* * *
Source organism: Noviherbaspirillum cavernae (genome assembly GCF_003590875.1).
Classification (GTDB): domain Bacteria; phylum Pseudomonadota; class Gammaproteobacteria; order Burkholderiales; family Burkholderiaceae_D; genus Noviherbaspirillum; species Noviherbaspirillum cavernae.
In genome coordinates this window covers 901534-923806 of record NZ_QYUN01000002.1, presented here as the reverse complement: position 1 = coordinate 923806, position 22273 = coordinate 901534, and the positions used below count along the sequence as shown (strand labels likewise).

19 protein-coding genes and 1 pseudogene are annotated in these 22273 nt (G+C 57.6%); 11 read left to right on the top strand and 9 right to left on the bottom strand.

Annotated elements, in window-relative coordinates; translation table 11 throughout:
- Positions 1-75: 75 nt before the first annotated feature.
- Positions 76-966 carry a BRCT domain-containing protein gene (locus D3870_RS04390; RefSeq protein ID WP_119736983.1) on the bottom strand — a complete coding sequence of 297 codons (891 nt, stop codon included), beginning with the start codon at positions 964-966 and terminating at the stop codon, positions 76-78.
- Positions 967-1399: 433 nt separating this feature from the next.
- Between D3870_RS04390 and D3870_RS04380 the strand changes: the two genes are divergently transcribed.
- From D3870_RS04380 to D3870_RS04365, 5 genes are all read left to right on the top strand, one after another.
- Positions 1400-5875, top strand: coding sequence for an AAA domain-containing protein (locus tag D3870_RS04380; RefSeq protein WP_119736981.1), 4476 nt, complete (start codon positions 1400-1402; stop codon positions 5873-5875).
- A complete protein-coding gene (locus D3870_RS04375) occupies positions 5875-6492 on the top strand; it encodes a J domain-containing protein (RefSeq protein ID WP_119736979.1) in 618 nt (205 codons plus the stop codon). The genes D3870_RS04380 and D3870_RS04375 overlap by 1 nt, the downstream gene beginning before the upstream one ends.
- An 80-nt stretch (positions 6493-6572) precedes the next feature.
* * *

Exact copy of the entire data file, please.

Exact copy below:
Source organism: Noviherbaspirillum cavernae (genome assembly GCF_003590875.1).
Classification (GTDB): domain Bacteria; phylum Pseudomonadota; class Gammaproteobacteria; order Burkholderiales; family Burkholderiaceae_D; genus Noviherbaspirillum; species Noviherbaspirillum cavernae.
In genome coordinates this window covers 901534-923806 of record NZ_QYUN01000002.1, presented here as the reverse complement: position 1 = coordinate 923806, position 22273 = coordinate 901534, and the positions used below count along the sequence as shown (strand labels likewise).

19 protein-coding genes and 1 pseudogene are annotated in these 22273 nt (G+C 57.6%); 11 read left to right on the top strand and 9 right to left on the bottom strand.

Annotated elements, in window-relative coordinates; translation table 11 throughout:
- Positions 1-75: 75 nt before the first annotated feature.
- Positions 76-966 carry a BRCT domain-containing protein gene (locus D3870_RS04390; RefSeq protein ID WP_119736983.1) on the bottom strand — a complete coding sequence of 297 codons (891 nt, stop codon included), beginning with the start codon at positions 964-966 and terminating at the stop codon, positions 76-78.
- Positions 967-1399: 433 nt separating this feature from the next.
- Between D3870_RS04390 and D3870_RS04380 the strand changes: the two genes are divergently transcribed.
- From D3870_RS04380 to D3870_RS04365, 5 genes are all read left to right on the top strand, one after another.
- Positions 1400-5875, top strand: coding sequence for an AAA domain-containing protein (locus tag D3870_RS04380; RefSeq protein WP_119736981.1), 4476 nt, complete (start codon positions 1400-1402; stop codon positions 5873-5875).
- A complete protein-coding gene (locus D3870_RS04375) occupies positions 5875-6492 on the top strand; it encodes a J domain-containing protein (RefSeq protein ID WP_119736979.1) in 618 nt (205 codons plus the stop codon). The genes D3870_RS04380 and D3870_RS04375 overlap by 1 nt, the downstream gene beginning before the upstream one ends.
- An 80-nt stretch (positions 6493-6572) precedes the next feature.